Reflective Practice 

Chris MaresBy Chris Mares

‘Reflective Practice’ is a familiar term to many teachers.  It has a positive connotation and intuitively seems like a good thing to do. But what is it really, and how do you do it in order to become a better teacher?  These are both interesting and important questions.

The first point is that reflection is more than simply thinking.  There needs to be a critical, analytic quality to the process and the results of any meaningful reflection need to be articulated thoroughly.  More precisely, reflection needs to be ongoing, purposeful, rigorous, and systematic. It also needs to have an outcome that informs our teaching.

Like all skills, ‘reflective practice’ takes time and organization.  I will suggest an approach that will model how reflective practice can be done.  This approach should be seen as an example only as there are other ways that would be equally valid.

The Premise

The premise underlying reflective practice is that you are prepared to take an ongoing systematic look at what you do as a teacher, you are prepared to critique yourself honestly, and that you are prepared to modify or change what you do and how you do it in order to be a more effective teacher.  For this to be a productive experience, you have to want to do it and not be afraid to confront aspects of yourself and what you do that might at times be unsettling.

For the sake of this post let’s simply assume that all teachers want to be better teachers.


One strategy is to focus your reflection on a particular aspect of your teaching, for example, how you deal with student errors, how you give instructions, how you approach grammar, or how you raise schema.  An accompanying requirement is to develop a list of rigorous questions that will take you to the core of what you are focusing on.  All teachers are familiar with the visceral responses, “that went well” or “that didn’t quite go according to plan.”  These are acknowledgements of what appeared to happen rather than critical reflection.  Rigorous questions are ones such as, “Did I raise student schema before the activity?”, “Were my instructions clear and effective?”, “Did the students achieve the goal I had set for them?”  These questions provide you with useful and focused answers about what happened.  Essentially, they will result in data that can inform your teaching.  Leaving a classroom with a feeling that the students had fun or that they seemed bored does nothing to explain what happened or whether your goals were achieved.  On the other hand, principled reflection does.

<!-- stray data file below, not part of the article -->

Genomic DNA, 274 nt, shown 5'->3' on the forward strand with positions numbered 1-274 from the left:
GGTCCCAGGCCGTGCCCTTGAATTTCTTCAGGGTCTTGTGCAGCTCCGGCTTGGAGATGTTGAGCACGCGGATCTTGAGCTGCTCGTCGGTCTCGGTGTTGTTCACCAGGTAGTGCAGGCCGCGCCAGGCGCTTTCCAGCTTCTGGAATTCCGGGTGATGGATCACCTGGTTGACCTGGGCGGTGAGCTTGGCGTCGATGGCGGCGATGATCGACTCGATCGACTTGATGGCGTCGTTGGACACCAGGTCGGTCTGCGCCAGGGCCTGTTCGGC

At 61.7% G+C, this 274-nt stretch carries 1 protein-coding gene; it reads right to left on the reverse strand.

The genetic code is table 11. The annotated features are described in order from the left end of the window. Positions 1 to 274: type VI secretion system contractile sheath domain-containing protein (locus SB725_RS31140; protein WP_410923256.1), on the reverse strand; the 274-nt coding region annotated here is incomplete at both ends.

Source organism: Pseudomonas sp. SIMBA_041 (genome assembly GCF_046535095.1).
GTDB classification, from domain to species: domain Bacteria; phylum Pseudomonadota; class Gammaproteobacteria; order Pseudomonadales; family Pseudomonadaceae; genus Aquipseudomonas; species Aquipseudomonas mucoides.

Asking rigorous questions that get to the root of both your teaching and your students’ engagement and achievement is just the beginning of the process.  The next stage is the recording of these reflections.  I like to keep a journal in my bag which I use for making notes about what I have done in class.  I also use it to make quick reflective notes that I later type up and store electronically.  The process of writing by hand and then typing both allows for the possibility of refining and building on the initial thoughts you had when you began your reflections.

Review and Implement  

Having gone through the process of teaching, reflecting, and then writing up your reflections, it is necessary to review what you have written.  Over time you will begin to notice patterns and detect preferences.  Sometimes you will learn from what you have written specifically.  At other times you will learn from what you have not included.  For example, if you notice a sameness in your teaching, you will learn that you don’t often experiment with new techniques or activities.

Reflective practice when carried out thoroughly is an excellent way to get an accurate sense of what you actually do in your classes, not just what you think you do.  It also allows you to see patterns and possibilities, and to learn about your teaching style and activity preferences.


Reflective practice requires meaningful disciplined reflection over time.  In this way it becomes a practice. If approached positively and with purpose, it also becomes a means of exploring your own threshold for honesty and self-examination.

And, as we all know, a life is only meaningful if it is examined.


Reflective Practice as a Way of Life 

Zhenya PolosatovaBy Zhenya Polosatova

In preparation to writing this post I was re-reading ‘Reflective Teaching’ by Thomas S. C. Farrell. One of the four principles of reflection outlined by the author says: “Reflective Practice is a Way of Life.” The post below is my reflection on this principle.

image 1 a way of life_Reflective Practice is often associated with and is a part of Experiential Learning, or ‘learning by doing’. This approach emphasizes the importance of trying things out and learning from that experience. Interestingly, life itself can be seen as “the experience of being alive” if you check the definition in a dictionary.